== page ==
National Conference of Black Lawyers blasts Bush regime

National Conference of Black Lawyers
Date Published: 
September 14, 2005

National Conference of Black Lawyers blasts Bush regime, calls for Black community self·reliance in assisting displaced persons

The National Conference of Black Lawyers (NCBL) regards the Bush regime's racist and deliberate neglect of the thousands of victims of hurricane-related disasters as additional evidence that the corporate-dominated federal government does not have - and never has had - any interest in protecting the lives of African people and poor people anywhere in the world. Consequently, NCBL demands that appropriate officials authorize Cuban medical brigades and other medical professionals who stand in solidarity with the throngs of suffering people in the Gulf Coast region to provide much-needed medical care to disaster victims.

Additionally, NCBL calls upon the Black community in particular to approach this crisis with an understanding that our collective self-reliance is critical tel the survival of displaced individuals and families. To that end, NCBl members will provide legal assistance to persons who have lost their homes and possessions.

Cuban President Fidel Castro has repeated his offer to send more than 1,500 clinicians and specialists in comprehensive general medicine to attend to the r: medical needs of displaced U.S. residents. Compounding its unconscionable failure to act in this crisis, the Bush regime has declined to date to accept this much-needed humanitarian offer. This is consistent with the refusal to accept offers of assistance from Venezuela and others.

"The federal government's continuing refusal to attend to the needs of these people violates numerous recognized human rights that include but are not limited to rights to security of the person, employment, education and healthcare and freedom from inhuman or degrading treatment. In addition, the disaster has been an occasion to yet again criminalize African people during a period when they have reached the limits of desperation."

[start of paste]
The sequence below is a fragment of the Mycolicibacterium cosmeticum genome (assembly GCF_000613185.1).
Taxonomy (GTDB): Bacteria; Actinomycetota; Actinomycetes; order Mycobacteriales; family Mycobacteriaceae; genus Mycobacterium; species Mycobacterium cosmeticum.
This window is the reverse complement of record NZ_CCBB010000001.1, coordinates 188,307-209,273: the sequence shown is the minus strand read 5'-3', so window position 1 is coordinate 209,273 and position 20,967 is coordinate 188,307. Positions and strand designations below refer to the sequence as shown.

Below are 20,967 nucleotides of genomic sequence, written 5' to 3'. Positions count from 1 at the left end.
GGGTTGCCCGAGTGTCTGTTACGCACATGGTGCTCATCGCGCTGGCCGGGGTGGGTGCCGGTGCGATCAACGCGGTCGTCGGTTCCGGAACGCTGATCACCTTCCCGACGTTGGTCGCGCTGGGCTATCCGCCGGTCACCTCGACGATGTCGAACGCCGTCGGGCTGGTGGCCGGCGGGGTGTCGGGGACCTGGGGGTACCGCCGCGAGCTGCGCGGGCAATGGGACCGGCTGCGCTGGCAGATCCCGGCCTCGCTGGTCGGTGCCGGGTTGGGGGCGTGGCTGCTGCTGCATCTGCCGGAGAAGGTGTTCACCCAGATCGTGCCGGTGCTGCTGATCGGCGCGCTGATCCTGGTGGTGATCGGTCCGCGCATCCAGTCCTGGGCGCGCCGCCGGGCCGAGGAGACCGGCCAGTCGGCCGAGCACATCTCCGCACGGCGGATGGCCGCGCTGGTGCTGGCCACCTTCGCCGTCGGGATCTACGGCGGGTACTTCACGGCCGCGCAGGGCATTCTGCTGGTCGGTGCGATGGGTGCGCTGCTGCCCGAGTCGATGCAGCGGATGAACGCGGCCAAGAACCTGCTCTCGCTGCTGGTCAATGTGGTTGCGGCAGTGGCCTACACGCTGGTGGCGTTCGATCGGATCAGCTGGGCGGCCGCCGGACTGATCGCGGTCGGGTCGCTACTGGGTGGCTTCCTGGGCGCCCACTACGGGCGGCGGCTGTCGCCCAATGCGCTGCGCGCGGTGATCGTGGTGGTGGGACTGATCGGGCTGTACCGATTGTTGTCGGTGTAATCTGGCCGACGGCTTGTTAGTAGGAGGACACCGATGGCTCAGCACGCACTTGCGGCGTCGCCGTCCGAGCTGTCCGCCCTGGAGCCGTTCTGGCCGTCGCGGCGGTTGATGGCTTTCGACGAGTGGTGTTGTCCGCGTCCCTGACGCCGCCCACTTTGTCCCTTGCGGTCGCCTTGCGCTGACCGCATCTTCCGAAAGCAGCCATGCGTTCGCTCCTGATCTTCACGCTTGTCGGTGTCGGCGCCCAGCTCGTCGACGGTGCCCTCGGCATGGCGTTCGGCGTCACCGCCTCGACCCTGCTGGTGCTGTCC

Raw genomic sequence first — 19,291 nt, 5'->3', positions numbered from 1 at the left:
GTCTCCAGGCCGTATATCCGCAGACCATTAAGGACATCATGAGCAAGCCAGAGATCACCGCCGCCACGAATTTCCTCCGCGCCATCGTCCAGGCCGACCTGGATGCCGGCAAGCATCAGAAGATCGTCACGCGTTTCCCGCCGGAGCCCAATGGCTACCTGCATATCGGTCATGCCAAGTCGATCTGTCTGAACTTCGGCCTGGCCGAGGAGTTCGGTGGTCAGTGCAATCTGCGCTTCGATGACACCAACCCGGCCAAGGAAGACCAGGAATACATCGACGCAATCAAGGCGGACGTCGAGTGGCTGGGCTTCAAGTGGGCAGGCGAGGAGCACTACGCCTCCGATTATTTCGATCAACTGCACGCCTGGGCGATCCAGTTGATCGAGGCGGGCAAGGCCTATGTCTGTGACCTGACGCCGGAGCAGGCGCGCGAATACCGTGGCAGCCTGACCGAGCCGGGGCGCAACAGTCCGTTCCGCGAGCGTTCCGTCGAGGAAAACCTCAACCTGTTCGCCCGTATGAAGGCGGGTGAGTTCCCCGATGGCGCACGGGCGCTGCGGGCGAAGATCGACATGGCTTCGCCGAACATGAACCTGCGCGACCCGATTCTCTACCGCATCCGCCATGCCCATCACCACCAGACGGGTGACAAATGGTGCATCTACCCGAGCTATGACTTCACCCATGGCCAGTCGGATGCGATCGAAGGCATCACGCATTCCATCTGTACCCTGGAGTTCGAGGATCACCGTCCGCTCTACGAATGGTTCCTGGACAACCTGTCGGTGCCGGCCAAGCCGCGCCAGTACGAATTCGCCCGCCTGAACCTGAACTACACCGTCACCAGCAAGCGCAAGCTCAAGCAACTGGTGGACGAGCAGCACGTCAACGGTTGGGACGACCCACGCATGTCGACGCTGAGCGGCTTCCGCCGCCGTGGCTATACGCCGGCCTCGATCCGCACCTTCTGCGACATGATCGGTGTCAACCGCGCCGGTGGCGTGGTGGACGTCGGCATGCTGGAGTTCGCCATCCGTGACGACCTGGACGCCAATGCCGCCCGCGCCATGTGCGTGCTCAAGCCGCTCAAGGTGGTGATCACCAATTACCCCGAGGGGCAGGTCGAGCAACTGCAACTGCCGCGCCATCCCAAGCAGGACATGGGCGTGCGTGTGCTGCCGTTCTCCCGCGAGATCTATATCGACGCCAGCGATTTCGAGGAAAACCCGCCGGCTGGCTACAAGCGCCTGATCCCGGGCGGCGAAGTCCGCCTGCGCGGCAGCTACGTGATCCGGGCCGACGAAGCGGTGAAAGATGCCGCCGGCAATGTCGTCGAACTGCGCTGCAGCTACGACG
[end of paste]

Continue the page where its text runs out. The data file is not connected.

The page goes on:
The now well-known instances of media characterizations of acts of survival as either "looting" or "finding," depending upon the race of the subject, as well as official orders for police to use violence against these individuals have brought into sharp relief the underlying racial dynamics that continue to drive U.S. society.

NCBL hopes to address the legal needs of displaced persons in a small way by assisting them with such tasks as preparing insurance claim forms, completing forms for public benefits and medical care, completing documents concerning missing persons, filing applications for FEMA assistance, etc. NCBl lawyers will also make themselves available to defend individuals prosecuted for "looting."

Finally, because of rumors that elite elements have a vision for a reconstructed New Orleans that does not include many displaced residents, NCBL will be monitoring developments carefully to ensure that displaced New Orleans residents will not lose their political and land rights.

NCBl was founded in 1968 to serve as the legal arm of the movement for Black liberation, to protect human rights, to achieve self-determination of Africa and African communities in the Diaspora and to work in coalition to assist in ending oppression of all peoples.

[Published in the San Francisco Bay View, September 14, 2005]